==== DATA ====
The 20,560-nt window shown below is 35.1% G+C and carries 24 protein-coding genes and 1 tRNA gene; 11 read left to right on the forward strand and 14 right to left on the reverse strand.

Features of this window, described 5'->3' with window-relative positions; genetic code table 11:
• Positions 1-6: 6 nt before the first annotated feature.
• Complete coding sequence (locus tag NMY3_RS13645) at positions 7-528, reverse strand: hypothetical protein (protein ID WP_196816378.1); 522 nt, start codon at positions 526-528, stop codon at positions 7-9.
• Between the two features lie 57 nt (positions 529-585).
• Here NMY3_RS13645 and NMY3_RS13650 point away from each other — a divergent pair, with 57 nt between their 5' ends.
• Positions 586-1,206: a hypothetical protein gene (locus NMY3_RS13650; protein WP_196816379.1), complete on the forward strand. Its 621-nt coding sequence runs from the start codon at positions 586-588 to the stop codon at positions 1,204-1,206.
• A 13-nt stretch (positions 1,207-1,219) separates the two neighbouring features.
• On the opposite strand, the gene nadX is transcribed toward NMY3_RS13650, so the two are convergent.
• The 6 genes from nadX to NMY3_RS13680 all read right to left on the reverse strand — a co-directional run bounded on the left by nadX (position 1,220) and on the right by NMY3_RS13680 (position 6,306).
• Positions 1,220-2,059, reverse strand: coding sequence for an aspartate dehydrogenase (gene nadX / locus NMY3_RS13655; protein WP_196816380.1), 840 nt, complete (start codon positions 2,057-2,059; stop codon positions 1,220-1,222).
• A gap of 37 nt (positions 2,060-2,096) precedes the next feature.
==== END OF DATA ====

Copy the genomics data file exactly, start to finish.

The 20,560-nt window shown below is 35.1% G+C and carries 24 protein-coding genes and 1 tRNA gene; 11 read left to right on the forward strand and 14 right to left on the reverse strand.

Features of this window, described 5'->3' with window-relative positions; genetic code table 11:
• Positions 1-6: 6 nt before the first annotated feature.
• Complete coding sequence (locus tag NMY3_RS13645) at positions 7-528, reverse strand: hypothetical protein (protein ID WP_196816378.1); 522 nt, start codon at positions 526-528, stop codon at positions 7-9.
• Between the two features lie 57 nt (positions 529-585).
• Here NMY3_RS13645 and NMY3_RS13650 point away from each other — a divergent pair, with 57 nt between their 5' ends.
• Positions 586-1,206: a hypothetical protein gene (locus NMY3_RS13650; protein WP_196816379.1), complete on the forward strand. Its 621-nt coding sequence runs from the start codon at positions 586-588 to the stop codon at positions 1,204-1,206.
• A 13-nt stretch (positions 1,207-1,219) separates the two neighbouring features.
• On the opposite strand, the gene nadX is transcribed toward NMY3_RS13650, so the two are convergent.
• The 6 genes from nadX to NMY3_RS13680 all read right to left on the reverse strand — a co-directional run bounded on the left by nadX (position 1,220) and on the right by NMY3_RS13680 (position 6,306).
• Positions 1,220-2,059, reverse strand: coding sequence for an aspartate dehydrogenase (gene nadX / locus NMY3_RS13655; protein WP_196816380.1), 840 nt, complete (start codon positions 2,057-2,059; stop codon positions 1,220-1,222).
• A gap of 37 nt (positions 2,060-2,096) precedes the next feature.